Keywords  
  Abstract Fourteen dogs (7 males and 7 females) were tested for their heart rate (HR) and heart rate variability (HRV) responses in different activities and environmental challenges while their movement was controlled. First, we wanted to compare the dogs? cardiac responses in different body positions (lying, sitting and standing) and during slow walking to reveal their possible influence on HR and HRV. Second, we tested the HR response during an attentive state when the dog was gazing at its favourite toy while remaining in a steady body position. Finally we investigated the heart activity during separation from the owner. We also analysed the individual differences and the influence of gender on the heart responses. We found that the HR increased during periods of increased activity (walking) and was lowest during lying, while it did not differ between sitting and standing. At the same time no changes in HRV were found in the case of different body positions and walking. In contrast, HRV significantly increased when dogs oriented towards their favourite toy, and we found a distinct individual characteristic HR change in this situation compared to the similar body position without the toy being shown. Interestingly during separation from the owner the HR did not increase, but when a strange person was petting the dog, a significant increasing effect was seen in the HR. However the HRV increased only when the petting was discontinued. In general, large individual variation was found with regard to the HR and HRV, while gender did not influence the cardiac activity of the dogs.These results show that body position affected HR significantly in dogs. Further it seems that HRV could be a good indicator of the dog's attentive state. Thus in future studies both the physical and cognitive factors should be given more attention when HR or HRV is investigated as a dependent variable.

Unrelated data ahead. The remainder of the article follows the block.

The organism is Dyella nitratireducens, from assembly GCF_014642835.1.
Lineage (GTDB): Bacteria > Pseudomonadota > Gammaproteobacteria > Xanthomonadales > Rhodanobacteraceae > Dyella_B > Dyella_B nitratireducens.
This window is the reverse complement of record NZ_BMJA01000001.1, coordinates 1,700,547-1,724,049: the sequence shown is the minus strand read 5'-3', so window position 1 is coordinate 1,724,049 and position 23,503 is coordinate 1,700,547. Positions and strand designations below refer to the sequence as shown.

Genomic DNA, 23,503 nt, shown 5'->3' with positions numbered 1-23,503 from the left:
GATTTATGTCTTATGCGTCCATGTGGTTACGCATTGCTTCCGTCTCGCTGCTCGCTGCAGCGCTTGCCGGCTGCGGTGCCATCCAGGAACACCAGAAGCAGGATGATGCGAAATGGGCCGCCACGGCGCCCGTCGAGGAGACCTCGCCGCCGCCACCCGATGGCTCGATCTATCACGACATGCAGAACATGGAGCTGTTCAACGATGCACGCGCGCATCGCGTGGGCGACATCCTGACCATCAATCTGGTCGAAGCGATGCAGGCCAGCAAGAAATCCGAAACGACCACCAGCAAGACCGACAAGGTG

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  Publisher Elsevier Place of Publication Editor  
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  Notes doi: 10.1016/j.applanim.2007.03.005 Approved no  
  Call Number Equine Behaviour @ team @ Serial 5846  
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Author (up) Maros, K.; Gácsi, M.; Miklósi, Á doi  openurl
  Title Comprehension of human pointing gestures in horses ( Equus caballus ) Type Journal Article
  Year 2008 Publication Animal Cognition Abbreviated Journal Anim. Cogn.  
  Volume 11 Issue 3 Pages 457-466  
  Keywords Human-animal communication – Pointing – Horse